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Shipyard Employment eTool: Shipbreaking
General Requirements Shipbuilding Ship Repair Shipbreaking Barge Cleaning

Shipbreaking Hot Work (including Welding, Cutting and Heating)


Figure 1: Ship's hull being cut with torch from inside of vessel
Figure 1: Ship's hull being cut with torch from inside of vessel.

Up to 25 percent of fatalities in shipyards result from fires and explosions caused by hot work.

Bureau of Labor Statistics (BLS)

Hot work includes welding, cutting, burning, abrasive blasting, and other heat-producing operations. Hot work presents an increased risk of fire and explosion hazards because it is most often performed in confined and enclosed spaces. [29 CFR 1915.51, 29 CFR 1915.53, 29 CFR 1915.54, 29 CFR 1915.55, 29 CFR 1915.56, and 29 CFR 1915 Subpart P]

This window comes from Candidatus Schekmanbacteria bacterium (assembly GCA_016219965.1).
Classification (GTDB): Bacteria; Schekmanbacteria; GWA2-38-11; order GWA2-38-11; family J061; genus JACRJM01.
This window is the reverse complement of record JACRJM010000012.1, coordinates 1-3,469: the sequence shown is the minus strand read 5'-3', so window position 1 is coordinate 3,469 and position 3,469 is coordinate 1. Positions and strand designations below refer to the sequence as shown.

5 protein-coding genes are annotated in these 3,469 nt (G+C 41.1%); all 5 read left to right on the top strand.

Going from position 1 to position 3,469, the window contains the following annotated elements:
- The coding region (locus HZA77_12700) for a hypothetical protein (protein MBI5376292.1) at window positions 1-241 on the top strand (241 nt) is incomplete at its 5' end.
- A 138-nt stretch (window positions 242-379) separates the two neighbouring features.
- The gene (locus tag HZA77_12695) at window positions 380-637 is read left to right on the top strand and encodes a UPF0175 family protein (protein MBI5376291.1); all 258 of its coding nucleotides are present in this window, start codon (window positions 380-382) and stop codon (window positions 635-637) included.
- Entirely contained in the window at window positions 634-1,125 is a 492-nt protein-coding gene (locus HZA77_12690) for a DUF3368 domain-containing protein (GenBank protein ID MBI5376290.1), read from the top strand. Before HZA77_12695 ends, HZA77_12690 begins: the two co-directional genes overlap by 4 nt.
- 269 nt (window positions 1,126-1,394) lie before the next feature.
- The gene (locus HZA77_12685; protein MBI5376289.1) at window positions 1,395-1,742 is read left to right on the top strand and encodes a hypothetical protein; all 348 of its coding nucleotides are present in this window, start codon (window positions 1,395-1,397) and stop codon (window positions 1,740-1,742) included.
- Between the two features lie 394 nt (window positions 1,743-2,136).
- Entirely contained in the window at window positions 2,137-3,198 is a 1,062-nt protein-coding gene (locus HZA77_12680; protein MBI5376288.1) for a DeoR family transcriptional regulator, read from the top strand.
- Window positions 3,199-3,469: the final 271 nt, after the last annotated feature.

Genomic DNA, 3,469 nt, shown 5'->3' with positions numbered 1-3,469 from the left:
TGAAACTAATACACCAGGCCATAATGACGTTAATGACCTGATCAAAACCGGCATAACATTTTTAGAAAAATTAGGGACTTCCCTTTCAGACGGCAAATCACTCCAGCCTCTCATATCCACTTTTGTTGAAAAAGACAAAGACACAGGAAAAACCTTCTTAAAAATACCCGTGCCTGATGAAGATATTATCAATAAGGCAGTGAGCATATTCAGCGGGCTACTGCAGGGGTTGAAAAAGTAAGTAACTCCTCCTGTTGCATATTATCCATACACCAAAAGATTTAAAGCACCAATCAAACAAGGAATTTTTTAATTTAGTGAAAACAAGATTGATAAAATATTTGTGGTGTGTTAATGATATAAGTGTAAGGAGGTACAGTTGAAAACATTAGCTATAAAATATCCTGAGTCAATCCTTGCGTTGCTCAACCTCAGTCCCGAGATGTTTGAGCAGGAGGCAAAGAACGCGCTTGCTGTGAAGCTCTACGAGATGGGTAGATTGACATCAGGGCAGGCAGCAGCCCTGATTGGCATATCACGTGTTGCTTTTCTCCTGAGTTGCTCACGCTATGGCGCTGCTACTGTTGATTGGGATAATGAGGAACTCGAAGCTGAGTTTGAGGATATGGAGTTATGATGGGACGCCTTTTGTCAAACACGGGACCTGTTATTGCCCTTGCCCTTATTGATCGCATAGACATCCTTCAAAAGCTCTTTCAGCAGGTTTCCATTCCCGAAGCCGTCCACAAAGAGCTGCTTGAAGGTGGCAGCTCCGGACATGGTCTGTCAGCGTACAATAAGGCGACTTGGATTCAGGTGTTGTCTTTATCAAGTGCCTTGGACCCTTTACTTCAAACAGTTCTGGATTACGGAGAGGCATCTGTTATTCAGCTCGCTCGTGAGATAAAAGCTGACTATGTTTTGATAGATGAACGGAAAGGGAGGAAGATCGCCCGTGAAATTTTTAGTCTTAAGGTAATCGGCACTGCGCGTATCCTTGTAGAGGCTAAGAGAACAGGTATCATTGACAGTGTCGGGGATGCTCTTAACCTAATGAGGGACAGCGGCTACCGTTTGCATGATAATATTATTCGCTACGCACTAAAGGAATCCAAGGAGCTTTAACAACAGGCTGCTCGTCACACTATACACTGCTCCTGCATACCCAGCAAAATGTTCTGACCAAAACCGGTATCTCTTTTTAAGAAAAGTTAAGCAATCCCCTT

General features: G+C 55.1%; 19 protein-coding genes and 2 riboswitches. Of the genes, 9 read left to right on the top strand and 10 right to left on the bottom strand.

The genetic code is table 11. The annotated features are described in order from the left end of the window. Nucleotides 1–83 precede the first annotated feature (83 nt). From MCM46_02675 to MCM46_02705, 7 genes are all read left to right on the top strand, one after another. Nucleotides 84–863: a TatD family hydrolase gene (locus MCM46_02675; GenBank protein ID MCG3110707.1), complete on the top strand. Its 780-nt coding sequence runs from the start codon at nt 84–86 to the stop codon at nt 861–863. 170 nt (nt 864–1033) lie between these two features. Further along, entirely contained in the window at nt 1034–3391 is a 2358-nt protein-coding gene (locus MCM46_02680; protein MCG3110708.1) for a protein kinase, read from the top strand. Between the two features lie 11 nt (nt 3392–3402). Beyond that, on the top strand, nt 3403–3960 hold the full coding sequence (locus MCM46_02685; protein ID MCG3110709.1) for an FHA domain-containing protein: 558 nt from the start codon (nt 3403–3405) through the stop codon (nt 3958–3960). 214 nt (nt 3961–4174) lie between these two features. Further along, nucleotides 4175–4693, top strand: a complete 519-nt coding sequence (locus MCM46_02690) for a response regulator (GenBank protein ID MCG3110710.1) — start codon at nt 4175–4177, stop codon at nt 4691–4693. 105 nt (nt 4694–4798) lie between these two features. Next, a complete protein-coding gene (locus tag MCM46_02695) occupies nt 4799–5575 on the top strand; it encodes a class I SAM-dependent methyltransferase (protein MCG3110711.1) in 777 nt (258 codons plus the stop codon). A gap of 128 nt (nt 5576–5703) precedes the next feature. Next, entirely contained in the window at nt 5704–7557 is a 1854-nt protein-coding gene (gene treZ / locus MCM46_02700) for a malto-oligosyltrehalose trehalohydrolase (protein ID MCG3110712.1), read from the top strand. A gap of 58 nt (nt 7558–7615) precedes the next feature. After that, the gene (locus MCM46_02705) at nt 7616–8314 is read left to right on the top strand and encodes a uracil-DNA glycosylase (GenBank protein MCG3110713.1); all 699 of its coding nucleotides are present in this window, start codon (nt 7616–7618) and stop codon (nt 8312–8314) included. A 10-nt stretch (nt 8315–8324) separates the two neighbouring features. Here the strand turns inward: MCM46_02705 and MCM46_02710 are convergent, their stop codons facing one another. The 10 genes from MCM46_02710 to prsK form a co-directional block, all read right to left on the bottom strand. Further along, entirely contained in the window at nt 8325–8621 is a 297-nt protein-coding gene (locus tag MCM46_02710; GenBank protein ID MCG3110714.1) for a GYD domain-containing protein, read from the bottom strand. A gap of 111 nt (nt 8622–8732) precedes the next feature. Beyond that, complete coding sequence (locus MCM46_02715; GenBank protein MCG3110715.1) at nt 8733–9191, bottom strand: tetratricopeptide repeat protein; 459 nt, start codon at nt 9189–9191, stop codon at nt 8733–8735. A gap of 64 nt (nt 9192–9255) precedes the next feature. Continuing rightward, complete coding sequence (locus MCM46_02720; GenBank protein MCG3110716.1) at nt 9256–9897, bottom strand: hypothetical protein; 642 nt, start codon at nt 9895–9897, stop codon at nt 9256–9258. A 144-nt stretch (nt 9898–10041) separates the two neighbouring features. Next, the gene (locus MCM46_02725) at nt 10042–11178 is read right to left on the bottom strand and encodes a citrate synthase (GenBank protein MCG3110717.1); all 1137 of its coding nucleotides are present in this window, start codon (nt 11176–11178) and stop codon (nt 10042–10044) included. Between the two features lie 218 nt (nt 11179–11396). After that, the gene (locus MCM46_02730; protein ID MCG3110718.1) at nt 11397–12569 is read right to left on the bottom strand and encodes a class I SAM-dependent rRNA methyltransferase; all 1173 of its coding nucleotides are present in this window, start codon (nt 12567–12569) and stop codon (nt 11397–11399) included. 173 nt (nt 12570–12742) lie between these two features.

Accidents may occur during hot work due to the structure of vessels, where hot work in a space can cause fire or explosion in an adjacent space that has not been evaluated safe for hot work. Special precautions must be taken in adjacent spaces as well as confined and enclosed spaces. 

The Confined or Enclosed Spaces and Other Dangerous Atmospheres module should be reviewed before continuing with this section.

Steps for safe hot work include: Note: Confined space entry is one of the leading hazards associated with barge cleaning. Review Shipbreaking: Confined or Enclosed Spaces and Other Dangerous Atmospheres chapter for information on how to protect workers from this hazard.


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